Two coal-burning units that the Sierra Club calls “the largest, dirtiest coal plant west of the Mississippi” will close by 2022, according to a settlement reached between the coal plant’s operators and environmental groups. These closures, reports the Sierra Club, will reduce carbon emissions to the tune of 5 million tons per year, the equivalent of taking 1 million cars off the road.

The plant in Colstrip, Mont., has supplied energy across the state and the Pacific Northwest since the 1970s. While the soon-to-be-shuttered units were only intended to be used for 30 years, they’ve been in operation for closer to 40, even though older coal plants tend to lack modern air-pollution controls. In 2013, the Sierra Club and the Montana Environmental Information Center sued the plant’s owners, Talen Energy and Puget Sound Energy, for violating the Clean Air Act.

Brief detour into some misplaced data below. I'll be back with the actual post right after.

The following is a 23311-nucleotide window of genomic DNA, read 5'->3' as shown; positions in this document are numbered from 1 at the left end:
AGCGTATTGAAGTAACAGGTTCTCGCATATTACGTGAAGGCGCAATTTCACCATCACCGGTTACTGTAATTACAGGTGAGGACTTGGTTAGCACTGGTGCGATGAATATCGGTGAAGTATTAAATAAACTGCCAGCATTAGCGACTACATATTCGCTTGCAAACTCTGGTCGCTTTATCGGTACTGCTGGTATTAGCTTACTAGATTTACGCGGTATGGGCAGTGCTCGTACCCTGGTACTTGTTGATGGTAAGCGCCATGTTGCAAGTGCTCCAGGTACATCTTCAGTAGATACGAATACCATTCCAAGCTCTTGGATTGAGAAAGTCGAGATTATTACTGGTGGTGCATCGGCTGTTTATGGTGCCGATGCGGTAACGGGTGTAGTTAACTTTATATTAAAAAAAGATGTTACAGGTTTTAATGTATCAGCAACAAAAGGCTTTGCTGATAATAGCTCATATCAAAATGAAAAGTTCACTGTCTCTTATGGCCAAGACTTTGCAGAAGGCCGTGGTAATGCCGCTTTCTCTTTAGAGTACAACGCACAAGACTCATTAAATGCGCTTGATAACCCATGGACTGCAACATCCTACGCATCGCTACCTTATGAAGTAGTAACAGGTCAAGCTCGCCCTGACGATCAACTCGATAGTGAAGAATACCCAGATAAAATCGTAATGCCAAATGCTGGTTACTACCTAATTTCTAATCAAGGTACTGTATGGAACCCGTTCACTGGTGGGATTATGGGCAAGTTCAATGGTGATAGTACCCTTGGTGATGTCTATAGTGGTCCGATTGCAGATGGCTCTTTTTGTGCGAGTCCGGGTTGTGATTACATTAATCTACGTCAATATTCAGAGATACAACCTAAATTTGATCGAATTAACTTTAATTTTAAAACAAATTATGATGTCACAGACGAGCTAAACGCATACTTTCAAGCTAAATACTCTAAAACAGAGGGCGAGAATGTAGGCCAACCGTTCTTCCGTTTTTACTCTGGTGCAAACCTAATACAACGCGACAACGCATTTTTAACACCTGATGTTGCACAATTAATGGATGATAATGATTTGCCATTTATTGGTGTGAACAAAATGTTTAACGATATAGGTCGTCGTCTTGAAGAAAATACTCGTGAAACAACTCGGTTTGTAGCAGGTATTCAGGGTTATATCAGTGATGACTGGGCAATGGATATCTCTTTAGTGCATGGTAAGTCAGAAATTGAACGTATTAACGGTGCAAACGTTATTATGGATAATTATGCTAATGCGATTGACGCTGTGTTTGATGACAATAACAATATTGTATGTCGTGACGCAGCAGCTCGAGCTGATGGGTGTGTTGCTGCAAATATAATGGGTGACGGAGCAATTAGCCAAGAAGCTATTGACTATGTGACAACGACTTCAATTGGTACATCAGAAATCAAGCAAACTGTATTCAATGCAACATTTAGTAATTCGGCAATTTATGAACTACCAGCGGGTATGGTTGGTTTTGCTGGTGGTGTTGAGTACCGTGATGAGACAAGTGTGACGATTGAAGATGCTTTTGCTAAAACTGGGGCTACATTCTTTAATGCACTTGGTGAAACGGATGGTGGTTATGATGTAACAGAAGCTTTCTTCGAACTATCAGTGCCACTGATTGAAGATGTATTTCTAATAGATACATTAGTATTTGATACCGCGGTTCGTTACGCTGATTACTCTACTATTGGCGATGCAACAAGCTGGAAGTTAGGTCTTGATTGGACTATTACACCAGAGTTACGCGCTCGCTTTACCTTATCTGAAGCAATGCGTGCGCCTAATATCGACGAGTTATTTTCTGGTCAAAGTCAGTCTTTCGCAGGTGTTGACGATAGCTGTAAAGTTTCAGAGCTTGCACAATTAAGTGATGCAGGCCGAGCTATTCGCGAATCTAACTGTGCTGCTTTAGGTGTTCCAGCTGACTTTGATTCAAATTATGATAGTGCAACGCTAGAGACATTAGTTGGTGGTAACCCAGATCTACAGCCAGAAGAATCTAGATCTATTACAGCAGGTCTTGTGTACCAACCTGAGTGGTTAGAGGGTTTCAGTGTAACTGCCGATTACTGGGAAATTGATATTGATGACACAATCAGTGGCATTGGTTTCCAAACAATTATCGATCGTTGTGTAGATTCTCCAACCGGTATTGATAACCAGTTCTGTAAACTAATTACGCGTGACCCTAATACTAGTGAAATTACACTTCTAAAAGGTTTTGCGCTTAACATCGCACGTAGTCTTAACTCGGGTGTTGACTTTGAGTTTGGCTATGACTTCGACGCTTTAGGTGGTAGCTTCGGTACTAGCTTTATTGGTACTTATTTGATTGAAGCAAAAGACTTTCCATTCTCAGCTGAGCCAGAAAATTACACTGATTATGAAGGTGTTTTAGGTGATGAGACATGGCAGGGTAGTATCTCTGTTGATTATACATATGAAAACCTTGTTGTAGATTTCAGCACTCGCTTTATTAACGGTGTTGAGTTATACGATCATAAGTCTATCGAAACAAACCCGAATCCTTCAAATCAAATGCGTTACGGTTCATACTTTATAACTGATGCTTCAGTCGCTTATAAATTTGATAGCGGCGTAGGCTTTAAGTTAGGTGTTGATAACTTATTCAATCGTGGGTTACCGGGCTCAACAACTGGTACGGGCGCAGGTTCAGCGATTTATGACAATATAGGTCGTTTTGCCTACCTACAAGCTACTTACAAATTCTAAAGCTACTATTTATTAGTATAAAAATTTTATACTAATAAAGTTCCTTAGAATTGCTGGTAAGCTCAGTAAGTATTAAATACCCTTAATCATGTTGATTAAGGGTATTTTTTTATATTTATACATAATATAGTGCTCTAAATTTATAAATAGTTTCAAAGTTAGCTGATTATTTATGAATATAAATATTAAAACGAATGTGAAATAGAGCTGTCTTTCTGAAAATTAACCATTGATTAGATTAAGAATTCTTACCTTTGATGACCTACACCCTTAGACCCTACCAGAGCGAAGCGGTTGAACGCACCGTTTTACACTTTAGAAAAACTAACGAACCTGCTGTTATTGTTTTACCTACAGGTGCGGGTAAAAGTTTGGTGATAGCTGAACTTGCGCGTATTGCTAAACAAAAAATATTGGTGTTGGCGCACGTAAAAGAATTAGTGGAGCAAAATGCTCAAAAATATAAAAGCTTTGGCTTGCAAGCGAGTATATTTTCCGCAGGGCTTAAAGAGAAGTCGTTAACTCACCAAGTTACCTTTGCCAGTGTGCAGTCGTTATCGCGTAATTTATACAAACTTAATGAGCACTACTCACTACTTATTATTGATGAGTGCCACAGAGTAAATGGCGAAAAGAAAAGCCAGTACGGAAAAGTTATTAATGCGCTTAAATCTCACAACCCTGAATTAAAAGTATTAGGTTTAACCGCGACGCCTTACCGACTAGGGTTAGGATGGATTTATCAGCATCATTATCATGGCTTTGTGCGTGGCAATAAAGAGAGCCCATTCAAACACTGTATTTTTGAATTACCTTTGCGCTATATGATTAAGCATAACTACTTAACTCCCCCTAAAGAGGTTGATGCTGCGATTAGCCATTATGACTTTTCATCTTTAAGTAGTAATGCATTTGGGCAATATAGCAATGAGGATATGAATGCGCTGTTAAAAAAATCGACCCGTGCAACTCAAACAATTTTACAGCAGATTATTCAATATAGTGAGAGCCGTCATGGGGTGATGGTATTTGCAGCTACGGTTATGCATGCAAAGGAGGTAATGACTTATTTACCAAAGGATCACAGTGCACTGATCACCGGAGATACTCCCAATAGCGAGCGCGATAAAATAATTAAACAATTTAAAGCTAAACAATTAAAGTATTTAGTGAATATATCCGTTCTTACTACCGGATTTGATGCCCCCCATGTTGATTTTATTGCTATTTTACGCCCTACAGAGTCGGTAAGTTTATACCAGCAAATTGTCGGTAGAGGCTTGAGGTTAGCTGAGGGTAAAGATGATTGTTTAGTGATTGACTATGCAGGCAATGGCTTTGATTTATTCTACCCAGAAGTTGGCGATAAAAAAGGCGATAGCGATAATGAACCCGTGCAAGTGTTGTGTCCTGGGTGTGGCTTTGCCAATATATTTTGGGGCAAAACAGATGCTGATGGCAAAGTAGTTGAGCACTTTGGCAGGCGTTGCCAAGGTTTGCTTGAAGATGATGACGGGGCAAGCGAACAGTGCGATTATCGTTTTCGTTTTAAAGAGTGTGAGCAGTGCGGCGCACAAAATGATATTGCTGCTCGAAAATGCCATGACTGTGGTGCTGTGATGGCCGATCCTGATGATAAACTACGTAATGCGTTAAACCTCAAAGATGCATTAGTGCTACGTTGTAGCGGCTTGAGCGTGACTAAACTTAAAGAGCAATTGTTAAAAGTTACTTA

The Colstrip unit closures are the most recent in a rapid spate of coal plant closures fueled by environmental lawsuits against major polluters to keep fossil fuels in the ground. Green groups are finding creative ways to speed up the U.S.’s transition away from coal even before the Obama administration’s Clean Power Plan kicks into gear.

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